The JUUL is a small e-cigarette or vaporizer that delivers nicotine almost as well as a cigarette, which makes it effective for people who want to replace smoking with a safer nicotine source.
Juuling is vaping, and the JUUL is an e-cigarette. Some users refer to the act of vaping a JUUL as “juuling.” And some who first began vaping with the JUUL call all forms of vaping juuling. But the JUUL works like all vapes: a battery-powered device heats a coil that vaporizes liquid that is drawn into the coil with a wick. The e-liquid contains a base of propylene glycol or vegetable glycerine (or both), flavorings, and nicotine.
Because of its popularity, the JUUL has attracted a lot of attention — not all of it good. Tobacco control groups say juuling is an epidemic, and have accused manufacturer JUUL Labs of designing the stealthy vape for teens. But its small size and light weight are benefits to vapers who want convenient, pocketable devices.
There is a lot of misinformation about the JUUL. Some incorrect beliefs are just myths, rumors or misconceptions, but some are outright lies. Unfortunately, it’s often trusted people delivering this misinformation, like school officials and doctors. Frequently they themselves have been misinformed, and are just sharing someone else’s “facts.”
How do you separate the juuling lies from the facts? We can help!
Is juuling bad for you? “Vaping is a fraction of the risk of smoking, at least 95% less harmful, and of negligible risk to bystanders,” says Professor John Newton of Public Health England. U.S. health authorities like the American Cancer Society now agree with Public Health England that switching completely from smoking to vaping conveys substantial health benefits.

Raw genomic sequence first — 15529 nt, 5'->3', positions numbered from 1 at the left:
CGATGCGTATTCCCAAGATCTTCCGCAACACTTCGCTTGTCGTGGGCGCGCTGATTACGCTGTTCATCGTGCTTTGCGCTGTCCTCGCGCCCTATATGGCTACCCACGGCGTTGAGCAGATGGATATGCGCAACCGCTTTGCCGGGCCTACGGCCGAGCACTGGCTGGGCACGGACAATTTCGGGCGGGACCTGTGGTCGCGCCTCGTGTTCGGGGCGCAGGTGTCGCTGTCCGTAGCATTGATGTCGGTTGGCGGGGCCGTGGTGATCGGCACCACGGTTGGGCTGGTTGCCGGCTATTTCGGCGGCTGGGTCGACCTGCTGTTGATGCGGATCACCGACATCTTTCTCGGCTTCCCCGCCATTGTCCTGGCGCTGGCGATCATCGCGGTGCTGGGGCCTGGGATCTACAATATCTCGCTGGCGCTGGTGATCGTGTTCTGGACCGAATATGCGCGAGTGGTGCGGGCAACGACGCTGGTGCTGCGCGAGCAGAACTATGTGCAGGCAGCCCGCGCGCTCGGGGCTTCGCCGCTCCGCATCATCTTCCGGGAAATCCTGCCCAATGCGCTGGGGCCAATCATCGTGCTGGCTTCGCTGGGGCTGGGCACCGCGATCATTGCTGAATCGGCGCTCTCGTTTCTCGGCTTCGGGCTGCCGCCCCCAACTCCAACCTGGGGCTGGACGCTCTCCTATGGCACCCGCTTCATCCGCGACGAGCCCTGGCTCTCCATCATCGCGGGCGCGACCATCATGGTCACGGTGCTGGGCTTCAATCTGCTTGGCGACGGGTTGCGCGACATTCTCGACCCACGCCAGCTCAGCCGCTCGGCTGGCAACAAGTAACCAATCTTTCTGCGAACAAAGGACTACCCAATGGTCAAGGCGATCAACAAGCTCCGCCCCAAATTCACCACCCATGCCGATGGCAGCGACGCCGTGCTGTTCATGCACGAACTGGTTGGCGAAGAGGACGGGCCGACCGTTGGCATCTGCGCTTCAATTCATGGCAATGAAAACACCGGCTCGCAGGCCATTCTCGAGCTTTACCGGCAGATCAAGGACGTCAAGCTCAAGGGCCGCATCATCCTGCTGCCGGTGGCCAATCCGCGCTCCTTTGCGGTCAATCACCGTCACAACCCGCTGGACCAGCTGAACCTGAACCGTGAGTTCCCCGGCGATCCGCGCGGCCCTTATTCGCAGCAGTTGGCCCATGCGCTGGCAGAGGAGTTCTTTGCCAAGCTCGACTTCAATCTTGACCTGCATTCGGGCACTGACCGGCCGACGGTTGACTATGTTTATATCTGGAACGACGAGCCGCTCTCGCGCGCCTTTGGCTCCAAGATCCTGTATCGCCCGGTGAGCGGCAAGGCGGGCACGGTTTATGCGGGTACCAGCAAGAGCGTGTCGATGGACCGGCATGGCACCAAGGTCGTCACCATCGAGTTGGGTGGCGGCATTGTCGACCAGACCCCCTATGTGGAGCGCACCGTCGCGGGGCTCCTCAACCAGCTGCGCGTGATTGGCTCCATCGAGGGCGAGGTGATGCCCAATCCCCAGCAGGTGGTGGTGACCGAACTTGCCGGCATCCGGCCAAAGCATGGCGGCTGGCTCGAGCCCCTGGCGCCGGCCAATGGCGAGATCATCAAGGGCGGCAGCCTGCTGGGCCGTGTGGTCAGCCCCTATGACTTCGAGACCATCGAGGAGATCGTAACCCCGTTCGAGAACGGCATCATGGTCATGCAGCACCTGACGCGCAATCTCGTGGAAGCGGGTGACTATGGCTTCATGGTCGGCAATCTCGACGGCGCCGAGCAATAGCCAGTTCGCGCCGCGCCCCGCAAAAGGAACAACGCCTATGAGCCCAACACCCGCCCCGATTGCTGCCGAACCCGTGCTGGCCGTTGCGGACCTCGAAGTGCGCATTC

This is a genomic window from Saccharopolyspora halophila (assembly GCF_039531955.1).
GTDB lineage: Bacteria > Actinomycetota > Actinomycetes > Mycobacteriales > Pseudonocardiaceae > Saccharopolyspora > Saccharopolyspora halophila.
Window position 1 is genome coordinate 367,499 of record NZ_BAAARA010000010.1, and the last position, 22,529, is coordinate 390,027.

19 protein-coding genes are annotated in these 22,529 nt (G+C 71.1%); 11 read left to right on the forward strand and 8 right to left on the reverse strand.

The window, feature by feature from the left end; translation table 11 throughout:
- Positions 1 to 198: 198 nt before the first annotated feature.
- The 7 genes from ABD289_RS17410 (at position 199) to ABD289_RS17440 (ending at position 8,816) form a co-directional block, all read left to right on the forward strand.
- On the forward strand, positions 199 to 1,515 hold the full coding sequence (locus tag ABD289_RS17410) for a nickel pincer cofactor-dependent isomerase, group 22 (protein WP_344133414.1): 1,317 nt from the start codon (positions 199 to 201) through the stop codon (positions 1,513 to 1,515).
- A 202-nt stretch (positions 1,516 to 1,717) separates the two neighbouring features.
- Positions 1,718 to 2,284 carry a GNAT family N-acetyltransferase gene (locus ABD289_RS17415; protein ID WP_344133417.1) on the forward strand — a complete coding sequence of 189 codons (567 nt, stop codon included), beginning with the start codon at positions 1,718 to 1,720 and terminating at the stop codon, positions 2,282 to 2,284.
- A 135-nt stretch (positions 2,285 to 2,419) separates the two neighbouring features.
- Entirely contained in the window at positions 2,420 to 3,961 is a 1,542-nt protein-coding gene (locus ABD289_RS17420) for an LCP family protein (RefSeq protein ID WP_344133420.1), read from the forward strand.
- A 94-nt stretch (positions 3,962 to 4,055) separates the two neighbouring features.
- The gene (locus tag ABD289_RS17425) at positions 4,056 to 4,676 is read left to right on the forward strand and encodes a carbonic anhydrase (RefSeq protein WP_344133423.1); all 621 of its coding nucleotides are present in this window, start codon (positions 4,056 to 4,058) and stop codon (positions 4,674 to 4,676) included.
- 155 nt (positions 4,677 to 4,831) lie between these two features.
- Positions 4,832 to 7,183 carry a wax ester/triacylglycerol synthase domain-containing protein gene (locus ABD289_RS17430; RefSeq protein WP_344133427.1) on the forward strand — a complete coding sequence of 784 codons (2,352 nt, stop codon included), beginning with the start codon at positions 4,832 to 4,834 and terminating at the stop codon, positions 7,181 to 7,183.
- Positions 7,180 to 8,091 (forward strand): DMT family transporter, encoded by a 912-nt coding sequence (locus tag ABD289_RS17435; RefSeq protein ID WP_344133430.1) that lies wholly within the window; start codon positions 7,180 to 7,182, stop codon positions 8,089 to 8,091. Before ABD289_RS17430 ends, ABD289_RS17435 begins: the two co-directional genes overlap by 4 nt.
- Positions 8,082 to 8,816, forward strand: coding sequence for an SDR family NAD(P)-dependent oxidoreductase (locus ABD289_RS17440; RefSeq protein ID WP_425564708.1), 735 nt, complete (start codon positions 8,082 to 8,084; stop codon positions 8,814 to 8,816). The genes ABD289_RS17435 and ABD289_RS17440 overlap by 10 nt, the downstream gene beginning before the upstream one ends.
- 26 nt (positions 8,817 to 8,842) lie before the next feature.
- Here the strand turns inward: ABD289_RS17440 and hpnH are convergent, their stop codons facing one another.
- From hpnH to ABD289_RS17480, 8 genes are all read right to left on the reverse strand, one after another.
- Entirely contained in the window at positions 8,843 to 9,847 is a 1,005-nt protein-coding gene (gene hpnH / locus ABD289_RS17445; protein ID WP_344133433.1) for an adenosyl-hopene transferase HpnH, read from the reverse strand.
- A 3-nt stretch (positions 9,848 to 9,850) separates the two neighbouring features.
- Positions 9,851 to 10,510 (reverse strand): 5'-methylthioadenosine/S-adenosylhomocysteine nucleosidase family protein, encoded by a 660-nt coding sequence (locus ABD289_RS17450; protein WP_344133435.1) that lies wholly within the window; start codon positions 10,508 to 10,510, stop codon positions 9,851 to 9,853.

If vaping has some well-hidden long-term risk, it might be decades before it’s discovered — but that’s unlikely based on the extensive knowledge we already have. Evidence to date suggests vaping’s risk profile is similar to pharmaceutical nicotine products, and therefore unlikely to pose serious health risks.
The risks of nicotine itself are well understood. Many people mistakenly believe that nicotine is a serious health hazard. But it’s actually the smoke — the products of combustion, especially tar and carbon monoxide — that cause the harms from smoking cigarettes. Some people, like pregnant women and people with heart disease, should avoid nicotine. But for most healthy adults, nicotine isn’t much riskier than caffeine.
Fear and uncertainty are powerful things, and JUUL has faced unfounded accusations of marketing a dangerous product. Early in 2018, they responded publicly to a viral online rumor that juuling causes lung cancer. Lung cancer, of course, takes decades to develop, and experts don’t believe that vaping causes cancer.
Popcorn lung is an unusual and deadly condition first observed among some workers in microwave popcorn factories. Its real name is bronchiolitis obliterans, or obliterative bronchiolitis. It’s caused when inhaled chemicals scar the smallest airways within the lungs (bronchioles) and reduce their capacity and efficiency.